Institute of Astronomy

Feed aggregator

Orbiters on alert as comet skims Mars

Astronomy News - 19 October 2014 - 12:05am
Scientists should get a grandstand view of a comet on Sunday when it makes a dramatic flyby of Mars.

2014 Orionid Meteor Shower

Astronomy News - 17 October 2014 - 7:10pm
Earth is entering a stream of debris from Halley's Comet, parent of the annual Orionid meteor shower. Forecasters expect the shower to peak on Tuesday, Oct. 21st.

AUDIO: Science shines light on dark matter

Astronomy News - 17 October 2014 - 1:31pm
Scientists from the University of Leicester say they may have solved one of the most enduring mysteries in modern physics: the nature of dark matter.

Name sought for comet landing site

Astronomy News - 17 October 2014 - 11:27am
The public are being invited to name the site on a comet where a European robot will try to land on 12 November.

Rosetta comet: More black swan than yellow duck

Astronomy News - 17 October 2014 - 8:24am
A fascination of comets is their blackness

Where will New Horizons Go After Pluto?

Astronomy News - 17 October 2014 - 1:36am
Peering out to the dim, outer reaches of our solar system, NASA’s Hubble Space Telescope has uncovered three Kuiper Belt objects (KBOs) the agency’s New Horizons spacecraft could potentially visit after it flies by Pluto in July 2015.

Death Star moon is 'wonky or watery'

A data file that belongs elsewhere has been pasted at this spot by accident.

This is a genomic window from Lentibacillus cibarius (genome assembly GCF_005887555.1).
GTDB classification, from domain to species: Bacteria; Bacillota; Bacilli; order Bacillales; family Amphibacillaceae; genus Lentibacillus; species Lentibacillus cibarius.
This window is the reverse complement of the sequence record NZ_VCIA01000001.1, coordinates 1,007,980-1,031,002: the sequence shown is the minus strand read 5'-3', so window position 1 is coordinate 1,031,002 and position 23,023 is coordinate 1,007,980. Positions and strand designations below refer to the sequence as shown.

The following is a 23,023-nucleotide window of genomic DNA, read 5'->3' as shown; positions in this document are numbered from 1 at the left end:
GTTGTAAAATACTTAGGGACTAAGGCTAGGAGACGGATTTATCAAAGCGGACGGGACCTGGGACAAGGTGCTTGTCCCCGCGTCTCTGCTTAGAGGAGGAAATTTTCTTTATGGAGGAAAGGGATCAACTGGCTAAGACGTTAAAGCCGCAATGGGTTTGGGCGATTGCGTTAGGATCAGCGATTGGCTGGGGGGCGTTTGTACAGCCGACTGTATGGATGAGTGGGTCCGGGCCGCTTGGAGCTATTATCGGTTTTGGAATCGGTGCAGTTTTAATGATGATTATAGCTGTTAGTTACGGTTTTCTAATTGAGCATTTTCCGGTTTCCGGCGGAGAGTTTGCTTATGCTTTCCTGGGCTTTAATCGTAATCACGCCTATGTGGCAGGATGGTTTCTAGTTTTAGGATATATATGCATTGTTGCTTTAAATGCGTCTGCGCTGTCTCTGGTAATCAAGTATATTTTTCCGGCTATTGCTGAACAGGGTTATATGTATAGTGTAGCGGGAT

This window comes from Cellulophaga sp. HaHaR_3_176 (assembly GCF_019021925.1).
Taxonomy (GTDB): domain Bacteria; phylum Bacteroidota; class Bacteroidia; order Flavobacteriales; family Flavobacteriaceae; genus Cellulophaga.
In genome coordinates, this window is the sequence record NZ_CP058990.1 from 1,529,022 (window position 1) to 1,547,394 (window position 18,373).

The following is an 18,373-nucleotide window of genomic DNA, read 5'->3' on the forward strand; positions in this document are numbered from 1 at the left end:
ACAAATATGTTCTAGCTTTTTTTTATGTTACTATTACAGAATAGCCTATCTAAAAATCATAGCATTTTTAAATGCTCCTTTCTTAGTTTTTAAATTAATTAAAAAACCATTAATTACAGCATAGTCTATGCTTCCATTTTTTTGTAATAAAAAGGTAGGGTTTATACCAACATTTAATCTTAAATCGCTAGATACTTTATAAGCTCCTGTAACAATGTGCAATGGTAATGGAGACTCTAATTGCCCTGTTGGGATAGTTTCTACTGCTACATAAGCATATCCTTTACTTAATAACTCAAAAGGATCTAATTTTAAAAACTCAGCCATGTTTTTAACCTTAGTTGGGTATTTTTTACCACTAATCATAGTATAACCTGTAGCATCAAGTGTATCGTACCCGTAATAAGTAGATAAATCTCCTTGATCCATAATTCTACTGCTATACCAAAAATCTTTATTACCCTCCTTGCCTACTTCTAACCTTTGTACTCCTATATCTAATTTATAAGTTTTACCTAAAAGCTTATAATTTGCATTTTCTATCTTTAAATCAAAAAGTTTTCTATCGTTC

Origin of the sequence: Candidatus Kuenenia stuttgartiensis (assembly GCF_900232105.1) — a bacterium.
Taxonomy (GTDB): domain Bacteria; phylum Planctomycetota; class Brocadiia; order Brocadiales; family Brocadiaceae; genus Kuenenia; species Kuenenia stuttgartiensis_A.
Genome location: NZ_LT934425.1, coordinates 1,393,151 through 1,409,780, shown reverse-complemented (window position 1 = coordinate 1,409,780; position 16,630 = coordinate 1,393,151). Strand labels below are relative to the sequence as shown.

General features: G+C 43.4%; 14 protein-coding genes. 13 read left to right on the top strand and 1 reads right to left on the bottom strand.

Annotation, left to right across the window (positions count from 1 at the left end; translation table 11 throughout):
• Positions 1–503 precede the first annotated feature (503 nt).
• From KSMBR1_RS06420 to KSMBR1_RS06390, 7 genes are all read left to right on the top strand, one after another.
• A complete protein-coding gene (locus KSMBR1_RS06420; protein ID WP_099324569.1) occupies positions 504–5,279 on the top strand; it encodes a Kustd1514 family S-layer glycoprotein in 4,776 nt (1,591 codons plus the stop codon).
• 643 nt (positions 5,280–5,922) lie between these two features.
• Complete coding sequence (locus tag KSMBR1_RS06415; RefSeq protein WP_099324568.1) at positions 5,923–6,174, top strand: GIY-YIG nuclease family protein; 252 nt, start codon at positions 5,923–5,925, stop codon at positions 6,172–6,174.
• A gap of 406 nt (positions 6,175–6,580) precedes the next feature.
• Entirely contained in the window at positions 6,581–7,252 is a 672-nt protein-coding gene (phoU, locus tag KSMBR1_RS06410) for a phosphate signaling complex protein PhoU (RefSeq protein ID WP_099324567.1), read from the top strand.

Astronomy News - 16 October 2014 - 7:04pm
The internal structure of Saturn's moon Mimas is either irregularly shaped or awash with water, according to a new study of its tell-tale wobbling movements.

Saturn's moon Mimas might have its own subsurface sea

Astronomy News - 16 October 2014 - 7:00pm
Mimas's odd wobbles suggest it could have an exotic, partly liquid interior, making it the smallest in the pantheon of icy moons with hidden seas






Hubble Finds Extremely Distant Galaxy through Cosmic Magnifying Glass

Astronomy News - 16 October 2014 - 6:00pm

Get larger image formats

Peering through a giant cosmic magnifying glass, NASA's Hubble Space Telescope has spotted one of the farthest, faintest, and smallest galaxies ever seen. The diminutive object is estimated to be more than 13 billion light-years away. This new detection is considered one of the most reliable distance measurements of a galaxy that existed in the early universe, said the Hubble researchers. Hubble detected the galaxy due to the lensing power of the mammoth galaxy cluster Abell 2744, nicknamed Pandora's Cluster. The cluster is so massive that its powerful gravity bends the light from galaxies far behind it, making the background objects appear larger and brighter in a phenomenon called gravitational lensing.

Probing the past - Most reliable remote distance measurement yet [heic1423]

Astronomy News - 16 October 2014 - 6:00pm
Using the NASA/ESA Hubble Space Telescope astronomers have made what may be the most reliable distance measurement yet of an object that existed in the Universe's formative years. The galaxy is one of the faintest, smallest and most distant galaxies ever seen and measuring its distance with this accuracy was possible due only to the incredibly detailed mapping of how giant galaxy clusters warp the space-time around them.

NASA’s Hubble Finds Extremely Distant Galaxy through Cosmic Magnifying Glass

Astronomy News - 16 October 2014 - 5:00pm
Peering through a giant cosmic magnifying glass, NASA’s Hubble Space Telescope has spotted a tiny, faint galaxy -- one of the farthest galaxies ever seen. The diminutive object is estimated to be more than 13 billion light-years away.

Spacecraft seek geysers without human help

Astronomy News - 16 October 2014 - 4:46pm
Software that can identify plumes emanating from comet and moon surfaces is the next step toward landers that can explore planets autonomously